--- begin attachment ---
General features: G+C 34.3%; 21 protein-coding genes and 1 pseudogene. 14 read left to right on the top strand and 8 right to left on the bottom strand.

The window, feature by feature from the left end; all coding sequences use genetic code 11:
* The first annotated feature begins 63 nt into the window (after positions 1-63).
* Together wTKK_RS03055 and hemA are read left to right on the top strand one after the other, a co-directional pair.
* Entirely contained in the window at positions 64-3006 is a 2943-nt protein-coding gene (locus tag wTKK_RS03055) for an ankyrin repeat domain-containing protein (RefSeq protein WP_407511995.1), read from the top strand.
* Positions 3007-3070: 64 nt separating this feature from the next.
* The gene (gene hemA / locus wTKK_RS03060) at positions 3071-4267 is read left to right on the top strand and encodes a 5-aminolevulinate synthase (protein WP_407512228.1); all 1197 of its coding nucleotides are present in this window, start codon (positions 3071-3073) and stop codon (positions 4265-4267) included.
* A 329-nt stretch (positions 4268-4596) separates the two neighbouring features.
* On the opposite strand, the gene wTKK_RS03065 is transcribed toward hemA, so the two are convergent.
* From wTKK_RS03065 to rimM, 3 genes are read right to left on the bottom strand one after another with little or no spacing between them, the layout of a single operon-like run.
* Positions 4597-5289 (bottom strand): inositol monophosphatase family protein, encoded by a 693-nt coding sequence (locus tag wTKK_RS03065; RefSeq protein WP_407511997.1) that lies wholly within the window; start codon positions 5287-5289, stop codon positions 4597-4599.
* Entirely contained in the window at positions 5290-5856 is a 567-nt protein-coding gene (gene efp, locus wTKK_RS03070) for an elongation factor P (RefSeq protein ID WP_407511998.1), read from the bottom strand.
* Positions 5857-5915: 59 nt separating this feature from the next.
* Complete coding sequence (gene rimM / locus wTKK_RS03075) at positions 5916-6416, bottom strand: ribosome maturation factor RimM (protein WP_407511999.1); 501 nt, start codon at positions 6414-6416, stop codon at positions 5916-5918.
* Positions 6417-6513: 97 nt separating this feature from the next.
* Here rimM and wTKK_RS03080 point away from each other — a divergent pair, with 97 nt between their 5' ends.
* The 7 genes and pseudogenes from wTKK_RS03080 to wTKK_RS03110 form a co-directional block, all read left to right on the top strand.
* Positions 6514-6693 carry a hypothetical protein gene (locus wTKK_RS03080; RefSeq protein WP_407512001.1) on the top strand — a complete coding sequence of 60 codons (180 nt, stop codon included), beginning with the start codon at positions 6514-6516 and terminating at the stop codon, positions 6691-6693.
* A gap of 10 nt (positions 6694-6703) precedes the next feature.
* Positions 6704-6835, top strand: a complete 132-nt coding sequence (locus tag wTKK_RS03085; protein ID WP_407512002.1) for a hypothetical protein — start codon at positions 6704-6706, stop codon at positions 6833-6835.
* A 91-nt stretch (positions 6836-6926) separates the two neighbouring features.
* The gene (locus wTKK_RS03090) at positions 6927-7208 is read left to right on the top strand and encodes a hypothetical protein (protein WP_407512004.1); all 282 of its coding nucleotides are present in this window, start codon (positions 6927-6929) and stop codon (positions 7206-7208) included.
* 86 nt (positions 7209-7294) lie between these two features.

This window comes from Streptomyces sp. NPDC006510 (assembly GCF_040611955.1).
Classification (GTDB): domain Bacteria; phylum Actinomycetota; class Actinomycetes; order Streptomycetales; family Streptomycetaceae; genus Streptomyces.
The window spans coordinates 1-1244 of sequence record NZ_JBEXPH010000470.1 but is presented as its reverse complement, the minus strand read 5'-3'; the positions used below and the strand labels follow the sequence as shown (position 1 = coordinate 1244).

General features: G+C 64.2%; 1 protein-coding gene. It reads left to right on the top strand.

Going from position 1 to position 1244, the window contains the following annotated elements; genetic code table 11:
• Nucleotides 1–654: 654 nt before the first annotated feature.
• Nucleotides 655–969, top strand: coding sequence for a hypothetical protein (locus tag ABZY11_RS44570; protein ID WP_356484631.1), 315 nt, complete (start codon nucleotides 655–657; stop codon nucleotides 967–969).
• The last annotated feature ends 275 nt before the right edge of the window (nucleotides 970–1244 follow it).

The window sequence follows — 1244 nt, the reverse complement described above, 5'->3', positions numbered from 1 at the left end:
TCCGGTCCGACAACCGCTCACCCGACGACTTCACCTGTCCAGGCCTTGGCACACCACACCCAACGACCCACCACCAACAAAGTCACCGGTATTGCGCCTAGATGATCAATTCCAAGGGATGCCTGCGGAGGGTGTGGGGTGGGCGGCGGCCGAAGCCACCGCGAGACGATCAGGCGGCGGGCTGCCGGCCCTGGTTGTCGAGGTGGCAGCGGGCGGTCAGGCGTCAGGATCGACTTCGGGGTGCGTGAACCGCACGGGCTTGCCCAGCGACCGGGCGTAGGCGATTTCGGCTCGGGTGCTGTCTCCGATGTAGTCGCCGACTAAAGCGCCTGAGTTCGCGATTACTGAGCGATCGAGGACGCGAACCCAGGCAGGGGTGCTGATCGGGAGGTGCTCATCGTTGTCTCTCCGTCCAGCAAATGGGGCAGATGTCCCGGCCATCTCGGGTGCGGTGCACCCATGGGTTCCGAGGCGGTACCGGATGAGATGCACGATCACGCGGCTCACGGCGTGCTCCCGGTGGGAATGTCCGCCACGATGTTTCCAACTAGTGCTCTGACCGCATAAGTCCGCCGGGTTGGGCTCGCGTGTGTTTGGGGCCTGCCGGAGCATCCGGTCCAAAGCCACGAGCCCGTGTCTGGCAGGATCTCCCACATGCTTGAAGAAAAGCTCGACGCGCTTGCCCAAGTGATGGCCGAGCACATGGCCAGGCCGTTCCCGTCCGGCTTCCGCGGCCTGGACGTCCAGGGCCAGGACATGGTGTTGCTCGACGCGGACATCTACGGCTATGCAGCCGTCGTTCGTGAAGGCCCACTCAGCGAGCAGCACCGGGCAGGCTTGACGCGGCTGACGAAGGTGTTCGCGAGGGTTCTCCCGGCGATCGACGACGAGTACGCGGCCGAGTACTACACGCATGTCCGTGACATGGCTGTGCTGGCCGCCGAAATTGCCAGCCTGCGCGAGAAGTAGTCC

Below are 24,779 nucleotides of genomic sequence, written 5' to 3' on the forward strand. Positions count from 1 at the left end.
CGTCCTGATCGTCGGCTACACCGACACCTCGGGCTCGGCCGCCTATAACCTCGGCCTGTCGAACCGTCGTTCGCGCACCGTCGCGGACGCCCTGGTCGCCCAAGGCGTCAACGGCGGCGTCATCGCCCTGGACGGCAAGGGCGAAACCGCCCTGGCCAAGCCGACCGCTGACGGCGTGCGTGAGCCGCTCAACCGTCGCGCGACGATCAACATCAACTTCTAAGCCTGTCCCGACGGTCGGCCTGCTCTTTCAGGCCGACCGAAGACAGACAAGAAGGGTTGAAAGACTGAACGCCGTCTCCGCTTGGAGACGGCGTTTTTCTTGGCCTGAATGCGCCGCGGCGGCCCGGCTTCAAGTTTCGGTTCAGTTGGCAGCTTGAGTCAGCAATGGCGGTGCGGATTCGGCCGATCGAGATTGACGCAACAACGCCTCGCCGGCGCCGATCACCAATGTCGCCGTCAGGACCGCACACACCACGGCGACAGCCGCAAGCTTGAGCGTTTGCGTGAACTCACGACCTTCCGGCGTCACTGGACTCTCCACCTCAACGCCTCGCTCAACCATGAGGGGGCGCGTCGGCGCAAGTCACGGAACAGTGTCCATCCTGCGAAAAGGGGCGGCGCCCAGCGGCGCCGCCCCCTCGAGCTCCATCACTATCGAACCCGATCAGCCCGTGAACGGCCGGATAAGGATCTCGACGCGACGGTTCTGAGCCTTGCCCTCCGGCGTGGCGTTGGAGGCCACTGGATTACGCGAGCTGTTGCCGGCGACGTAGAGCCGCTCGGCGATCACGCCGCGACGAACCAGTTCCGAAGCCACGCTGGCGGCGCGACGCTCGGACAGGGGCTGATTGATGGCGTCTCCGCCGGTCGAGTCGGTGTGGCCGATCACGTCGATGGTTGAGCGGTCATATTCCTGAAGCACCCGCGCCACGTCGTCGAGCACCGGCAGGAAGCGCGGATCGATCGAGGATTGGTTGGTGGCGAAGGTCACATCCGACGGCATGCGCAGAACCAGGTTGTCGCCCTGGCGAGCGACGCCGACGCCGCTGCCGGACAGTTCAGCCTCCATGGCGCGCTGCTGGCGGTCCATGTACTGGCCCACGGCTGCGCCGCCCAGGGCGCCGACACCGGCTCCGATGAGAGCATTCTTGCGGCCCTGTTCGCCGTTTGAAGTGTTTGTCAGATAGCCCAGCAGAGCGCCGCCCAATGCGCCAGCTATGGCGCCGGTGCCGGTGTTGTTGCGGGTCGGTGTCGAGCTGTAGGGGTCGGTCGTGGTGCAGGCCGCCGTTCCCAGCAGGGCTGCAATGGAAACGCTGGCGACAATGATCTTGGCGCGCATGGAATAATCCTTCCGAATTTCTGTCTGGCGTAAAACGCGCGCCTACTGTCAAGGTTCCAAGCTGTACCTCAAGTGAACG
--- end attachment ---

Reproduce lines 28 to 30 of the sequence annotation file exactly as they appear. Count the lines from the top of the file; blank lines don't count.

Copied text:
Going from position 1 to position 1244, the window contains the following annotated elements; genetic code table 11:
• Nucleotides 1–654: 654 nt before the first annotated feature.
• Nucleotides 655–969, top strand: coding sequence for a hypothetical protein (locus tag ABZY11_RS44570; protein ID WP_356484631.1), 315 nt, complete (start codon nucleotides 655–657; stop codon nucleotides 967–969).